June 27, 2022
ABP Technology Ltd is a UK company that sells computer gaming accessories and is the proprietor of two trade marks for STEALTH (word) and STEALTH VR (in stylised form), which are both registered in relation to ”audio headsets for playing video games”.
Voyetra Turtle Beach Inc is a US company which is a global gaming accessory manufacturer that designs, manufactures, markets and sells gaming headsets for multiple platforms. Turtle Beach Europe Ltd is a UK company that distributes Voyetra’s gaming headsets and accessories in the UK and Ireland.
In November 2020, following an unsuccessful challenge by Voyetra to one of ABP’s trade marks, ABP issued trade mark infringement proceedings against Voyetra and Turtle Beach under ss 10(1) and 10(2) of the Trade Marks Act 1994. Voyetra relied on the defence of honest concurrent use of the STEALTH mark.
On 28 January 2021, Voyetra instructed Name Creations Ltd (NCL) to acquire, on its behalf, a UK registered trade mark for STEALTH that had been registered in the name of REL Acoustics Ltd in May 1996 for ”Hi-fi apparatus, instruments and loudspeakers; parts and fittings for all the aforesaid goods” (the REL Mark). NCL acquired the REL Mark on 28 January 2021, by which time it had not been used for over five years. In March 2021, NCL granted Voyetra an exclusive, royalty-free licence to use it, with a term commencing on 28 January 2021. On 15 June 2021, NCL assigned the REL Mark to Voyetra by deed.
ABP applied for summary judgment of the entire claim. In response, Voyetra applied for permission to amend its pleadings to:
- add that, as a result of its acquisition on 28 January 2021 of the REL Mark, Voyetra’s use of the STEALTH sign, which ABP claimed was infringement of its registered marks, was in fact use of an earlier registered mark under s 11(1B) of the 1994 Act;
- plead acquisition of the REL Mark as part of its case on honest concurrent use; and
- add in a counterclaim that ABP’s registrations were invalid under s 47 of the 1994 Act as a result of the earlier registration of the REL Mark, and that ABP’s use of the STEALTH marks amounted to infringement of the REL Mark.
At first instance, ABP’s main submission opposing Voyetra’s amendments had been that they could and should have been made earlier, while ABP still had the opportunity to apply for revocation of the REL Mark for non-use within the three-month period following the end of the five-year non-use period. ABP said that the timing had deprived it of that ability thereby causing it irremediable prejudice.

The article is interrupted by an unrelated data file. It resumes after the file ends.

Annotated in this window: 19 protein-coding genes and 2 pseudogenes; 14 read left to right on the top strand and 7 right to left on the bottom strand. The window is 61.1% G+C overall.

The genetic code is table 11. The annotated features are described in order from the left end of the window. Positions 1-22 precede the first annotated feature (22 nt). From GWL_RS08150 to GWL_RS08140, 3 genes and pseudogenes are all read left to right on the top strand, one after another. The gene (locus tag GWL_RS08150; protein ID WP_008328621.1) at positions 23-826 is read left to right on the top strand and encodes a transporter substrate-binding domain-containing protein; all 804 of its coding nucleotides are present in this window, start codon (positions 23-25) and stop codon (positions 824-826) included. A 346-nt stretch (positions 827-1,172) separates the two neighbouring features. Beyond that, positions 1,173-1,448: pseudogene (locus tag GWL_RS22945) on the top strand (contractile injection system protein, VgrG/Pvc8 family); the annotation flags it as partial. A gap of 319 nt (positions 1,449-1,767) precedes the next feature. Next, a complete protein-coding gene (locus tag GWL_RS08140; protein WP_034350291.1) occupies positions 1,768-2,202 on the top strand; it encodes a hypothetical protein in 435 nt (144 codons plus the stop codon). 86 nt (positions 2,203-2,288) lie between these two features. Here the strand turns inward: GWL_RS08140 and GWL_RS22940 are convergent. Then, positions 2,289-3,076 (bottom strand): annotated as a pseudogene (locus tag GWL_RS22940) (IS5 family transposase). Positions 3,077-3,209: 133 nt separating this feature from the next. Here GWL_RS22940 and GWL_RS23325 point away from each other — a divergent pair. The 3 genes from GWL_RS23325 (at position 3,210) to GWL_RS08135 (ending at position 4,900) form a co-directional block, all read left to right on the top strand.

At first instance, Mr Justice Miles refused ABP’s application for summary judgment. He also refused Voyetra’s application to amend to add the counterclaim for invalidity against ABP’s marks on the basis that it had no real prospect of success. There was no appeal of these decisions.
Miles J did, however, give permission to amend to allow Voyetra to introduce the defence under s11(1B) and to introduce its counterclaim for infringement of the REL Mark. He found, inter alia, that: (i) the amendment application was not late, as argued by ABP, because it had been made at an early stage in the proceedings as a whole, before pleadings were closed or a case management conference had taken place; (ii) Voyetra had not been obliged to reveal its plan; and (iii) overall, he did not consider that the prejudice, which he recognised would be caused to ABP, arose from any unjustified delay on the part of Voyetra. ABP appealed these findings.
The main issue for the Court of Appeal was Miles J’s approach to the exercise of his discretion to allow the amendments. ABP argued that Miles J had failed to consider a relevant matter, which was that the amendment was late and that, as a result, important consequences followed that were not considered properly or at all. It also said, as a subsidiary issue, that Miles J had considered an irrelevant matter, which was ABP’s failure to check the trade mark register for other STEALTH marks before NCL had acquired it.
Giving the lead judgment, Lord Justice Birss (with whom the other Justices agreed) noted that late amendments must be explained and justified (CIP Properties v Galliford Fry  EWHC 13454 (TCC)) so that the court can work out whether, despite the prejudice caused to the other party by the lateness, the balance comes down in favour of allowing the amendment.